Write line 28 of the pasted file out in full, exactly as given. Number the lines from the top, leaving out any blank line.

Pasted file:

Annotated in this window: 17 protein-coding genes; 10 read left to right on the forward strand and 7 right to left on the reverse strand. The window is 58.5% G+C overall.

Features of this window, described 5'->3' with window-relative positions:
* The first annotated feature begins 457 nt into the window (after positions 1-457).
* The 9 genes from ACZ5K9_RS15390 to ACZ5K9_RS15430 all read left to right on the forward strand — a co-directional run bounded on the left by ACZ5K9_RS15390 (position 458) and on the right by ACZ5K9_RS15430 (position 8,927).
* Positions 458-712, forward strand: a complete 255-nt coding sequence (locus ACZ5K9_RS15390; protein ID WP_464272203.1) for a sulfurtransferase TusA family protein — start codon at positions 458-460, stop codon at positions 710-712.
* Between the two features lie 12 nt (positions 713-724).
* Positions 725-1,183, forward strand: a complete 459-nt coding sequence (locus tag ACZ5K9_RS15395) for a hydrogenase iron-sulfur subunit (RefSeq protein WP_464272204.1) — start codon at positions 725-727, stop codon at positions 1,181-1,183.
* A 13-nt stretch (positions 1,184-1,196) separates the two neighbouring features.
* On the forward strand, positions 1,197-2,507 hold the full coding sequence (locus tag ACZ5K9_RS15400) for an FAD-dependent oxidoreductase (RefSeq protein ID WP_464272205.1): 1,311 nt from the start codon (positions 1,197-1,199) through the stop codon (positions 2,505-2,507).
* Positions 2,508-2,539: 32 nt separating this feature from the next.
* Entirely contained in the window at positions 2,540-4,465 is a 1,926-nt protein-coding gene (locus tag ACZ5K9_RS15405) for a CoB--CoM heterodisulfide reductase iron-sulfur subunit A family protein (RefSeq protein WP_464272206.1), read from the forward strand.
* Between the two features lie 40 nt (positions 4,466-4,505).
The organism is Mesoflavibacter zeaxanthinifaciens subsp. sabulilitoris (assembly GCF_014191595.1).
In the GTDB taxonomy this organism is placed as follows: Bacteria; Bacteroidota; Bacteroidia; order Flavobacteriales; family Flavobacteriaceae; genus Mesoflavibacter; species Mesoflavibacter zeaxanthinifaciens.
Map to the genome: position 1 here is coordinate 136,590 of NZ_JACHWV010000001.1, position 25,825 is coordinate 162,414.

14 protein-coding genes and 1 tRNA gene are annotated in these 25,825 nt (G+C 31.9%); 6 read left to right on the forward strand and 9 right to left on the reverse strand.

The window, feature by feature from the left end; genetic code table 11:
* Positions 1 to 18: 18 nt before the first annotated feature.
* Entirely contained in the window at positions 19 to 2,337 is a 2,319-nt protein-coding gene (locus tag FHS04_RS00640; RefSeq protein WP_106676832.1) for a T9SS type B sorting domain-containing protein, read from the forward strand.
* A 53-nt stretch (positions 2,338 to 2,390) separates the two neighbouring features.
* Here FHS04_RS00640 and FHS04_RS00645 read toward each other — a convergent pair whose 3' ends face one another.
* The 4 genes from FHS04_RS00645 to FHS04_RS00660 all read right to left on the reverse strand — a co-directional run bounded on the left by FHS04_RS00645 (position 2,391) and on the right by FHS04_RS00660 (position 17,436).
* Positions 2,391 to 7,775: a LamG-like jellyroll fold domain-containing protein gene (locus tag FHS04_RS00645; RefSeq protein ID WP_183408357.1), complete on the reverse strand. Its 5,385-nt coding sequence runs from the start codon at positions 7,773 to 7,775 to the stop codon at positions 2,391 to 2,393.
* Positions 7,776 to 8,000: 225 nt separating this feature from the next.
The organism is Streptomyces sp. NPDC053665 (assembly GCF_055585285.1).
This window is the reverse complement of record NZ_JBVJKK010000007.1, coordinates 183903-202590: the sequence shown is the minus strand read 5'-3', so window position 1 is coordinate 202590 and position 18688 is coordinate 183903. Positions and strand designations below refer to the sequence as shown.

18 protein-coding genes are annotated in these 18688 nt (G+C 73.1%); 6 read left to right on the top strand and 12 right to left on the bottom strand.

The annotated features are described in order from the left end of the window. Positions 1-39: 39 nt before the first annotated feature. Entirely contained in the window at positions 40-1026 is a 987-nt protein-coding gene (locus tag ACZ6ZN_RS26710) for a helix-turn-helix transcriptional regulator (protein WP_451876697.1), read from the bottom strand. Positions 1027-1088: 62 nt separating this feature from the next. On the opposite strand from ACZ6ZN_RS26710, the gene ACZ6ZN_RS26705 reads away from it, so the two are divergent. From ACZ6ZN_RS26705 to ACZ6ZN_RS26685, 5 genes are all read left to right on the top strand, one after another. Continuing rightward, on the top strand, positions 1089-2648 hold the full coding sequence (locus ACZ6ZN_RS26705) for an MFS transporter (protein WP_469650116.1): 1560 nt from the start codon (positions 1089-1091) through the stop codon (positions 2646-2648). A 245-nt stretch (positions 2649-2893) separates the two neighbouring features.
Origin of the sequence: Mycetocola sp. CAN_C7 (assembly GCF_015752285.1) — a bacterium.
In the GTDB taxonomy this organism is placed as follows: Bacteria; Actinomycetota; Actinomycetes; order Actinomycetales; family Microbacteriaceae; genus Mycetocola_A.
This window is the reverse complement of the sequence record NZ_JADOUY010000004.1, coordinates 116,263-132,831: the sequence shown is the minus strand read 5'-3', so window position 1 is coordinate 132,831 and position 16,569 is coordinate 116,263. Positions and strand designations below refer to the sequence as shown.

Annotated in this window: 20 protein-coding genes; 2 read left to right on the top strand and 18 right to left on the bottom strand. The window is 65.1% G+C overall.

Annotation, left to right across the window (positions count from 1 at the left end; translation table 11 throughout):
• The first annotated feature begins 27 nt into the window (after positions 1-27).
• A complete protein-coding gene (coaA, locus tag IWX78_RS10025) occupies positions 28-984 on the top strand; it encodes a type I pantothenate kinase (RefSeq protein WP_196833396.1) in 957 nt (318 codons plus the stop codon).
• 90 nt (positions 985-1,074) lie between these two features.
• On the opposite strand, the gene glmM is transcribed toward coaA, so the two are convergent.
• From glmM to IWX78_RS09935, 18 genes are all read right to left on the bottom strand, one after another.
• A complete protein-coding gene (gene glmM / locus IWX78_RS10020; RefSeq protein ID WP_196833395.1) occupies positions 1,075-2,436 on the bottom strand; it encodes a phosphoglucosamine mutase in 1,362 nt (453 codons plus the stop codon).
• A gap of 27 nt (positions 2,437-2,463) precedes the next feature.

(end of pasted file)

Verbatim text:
The annotated features are described in order from the left end of the window. Positions 1-39: 39 nt before the first annotated feature. Entirely contained in the window at positions 40-1026 is a 987-nt protein-coding gene (locus tag ACZ6ZN_RS26710) for a helix-turn-helix transcriptional regulator (protein WP_451876697.1), read from the bottom strand. Positions 1027-1088: 62 nt separating this feature from the next. On the opposite strand from ACZ6ZN_RS26710, the gene ACZ6ZN_RS26705 reads away from it, so the two are divergent. From ACZ6ZN_RS26705 to ACZ6ZN_RS26685, 5 genes are all read left to right on the top strand, one after another. Continuing rightward, on the top strand, positions 1089-2648 hold the full coding sequence (locus ACZ6ZN_RS26705) for an MFS transporter (protein WP_469650116.1): 1560 nt from the start codon (positions 1089-1091) through the stop codon (positions 2646-2648). A 245-nt stretch (positions 2649-2893) separates the two neighbouring features.